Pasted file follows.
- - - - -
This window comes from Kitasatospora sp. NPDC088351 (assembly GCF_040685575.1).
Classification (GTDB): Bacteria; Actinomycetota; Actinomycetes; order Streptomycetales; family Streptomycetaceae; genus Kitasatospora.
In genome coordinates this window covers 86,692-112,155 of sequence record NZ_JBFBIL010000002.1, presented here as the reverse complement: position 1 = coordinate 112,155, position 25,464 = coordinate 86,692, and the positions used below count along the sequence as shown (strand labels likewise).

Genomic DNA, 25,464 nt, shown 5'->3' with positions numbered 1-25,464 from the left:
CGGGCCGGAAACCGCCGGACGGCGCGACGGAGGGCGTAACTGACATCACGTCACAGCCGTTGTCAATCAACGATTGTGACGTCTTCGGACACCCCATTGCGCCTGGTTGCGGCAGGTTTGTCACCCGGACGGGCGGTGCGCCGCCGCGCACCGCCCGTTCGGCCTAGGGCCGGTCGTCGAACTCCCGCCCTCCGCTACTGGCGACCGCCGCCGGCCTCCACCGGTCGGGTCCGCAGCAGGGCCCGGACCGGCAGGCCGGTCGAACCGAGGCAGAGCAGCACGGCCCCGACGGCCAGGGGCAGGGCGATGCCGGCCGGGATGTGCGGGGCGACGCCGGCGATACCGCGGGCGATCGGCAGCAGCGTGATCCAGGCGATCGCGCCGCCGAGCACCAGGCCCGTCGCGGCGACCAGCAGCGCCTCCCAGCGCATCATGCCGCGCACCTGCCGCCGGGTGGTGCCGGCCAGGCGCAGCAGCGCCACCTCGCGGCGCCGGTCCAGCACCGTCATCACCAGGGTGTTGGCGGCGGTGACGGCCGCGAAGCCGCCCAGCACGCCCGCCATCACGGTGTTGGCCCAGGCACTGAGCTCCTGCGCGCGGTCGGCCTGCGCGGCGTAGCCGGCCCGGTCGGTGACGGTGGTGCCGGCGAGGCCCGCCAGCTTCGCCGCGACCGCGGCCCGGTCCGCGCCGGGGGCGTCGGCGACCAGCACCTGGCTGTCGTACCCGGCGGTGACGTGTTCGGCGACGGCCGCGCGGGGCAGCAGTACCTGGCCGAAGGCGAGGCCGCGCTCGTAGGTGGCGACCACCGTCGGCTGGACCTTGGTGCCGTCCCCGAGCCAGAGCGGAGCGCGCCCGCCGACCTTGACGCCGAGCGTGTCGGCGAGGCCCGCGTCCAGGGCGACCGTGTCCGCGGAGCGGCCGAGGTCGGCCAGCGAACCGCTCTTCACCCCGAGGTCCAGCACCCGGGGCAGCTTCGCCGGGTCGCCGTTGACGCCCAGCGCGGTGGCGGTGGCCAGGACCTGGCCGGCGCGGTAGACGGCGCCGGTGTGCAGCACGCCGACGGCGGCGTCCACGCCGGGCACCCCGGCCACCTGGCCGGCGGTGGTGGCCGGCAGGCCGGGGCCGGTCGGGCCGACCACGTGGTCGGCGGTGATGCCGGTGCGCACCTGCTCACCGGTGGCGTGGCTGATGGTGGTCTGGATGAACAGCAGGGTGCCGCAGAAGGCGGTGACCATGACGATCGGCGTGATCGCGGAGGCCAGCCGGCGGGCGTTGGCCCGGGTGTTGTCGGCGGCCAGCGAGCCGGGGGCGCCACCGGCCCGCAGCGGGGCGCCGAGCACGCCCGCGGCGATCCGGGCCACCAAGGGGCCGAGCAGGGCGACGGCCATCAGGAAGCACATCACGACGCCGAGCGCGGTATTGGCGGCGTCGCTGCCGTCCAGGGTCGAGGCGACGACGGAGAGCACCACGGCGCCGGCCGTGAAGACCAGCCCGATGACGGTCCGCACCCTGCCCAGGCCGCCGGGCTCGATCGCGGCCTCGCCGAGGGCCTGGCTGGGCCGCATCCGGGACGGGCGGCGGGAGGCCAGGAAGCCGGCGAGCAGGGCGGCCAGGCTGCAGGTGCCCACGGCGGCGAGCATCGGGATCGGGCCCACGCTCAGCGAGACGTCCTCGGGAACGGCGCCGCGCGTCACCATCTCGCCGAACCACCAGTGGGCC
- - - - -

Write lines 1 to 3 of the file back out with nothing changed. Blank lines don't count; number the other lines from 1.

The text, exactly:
This window comes from Kitasatospora sp. NPDC088351 (assembly GCF_040685575.1).
Classification (GTDB): Bacteria; Actinomycetota; Actinomycetes; order Streptomycetales; family Streptomycetaceae; genus Kitasatospora.
In genome coordinates this window covers 86,692-112,155 of sequence record NZ_JBFBIL010000002.1, presented here as the reverse complement: position 1 = coordinate 112,155, position 25,464 = coordinate 86,692, and the positions used below count along the sequence as shown (strand labels likewise).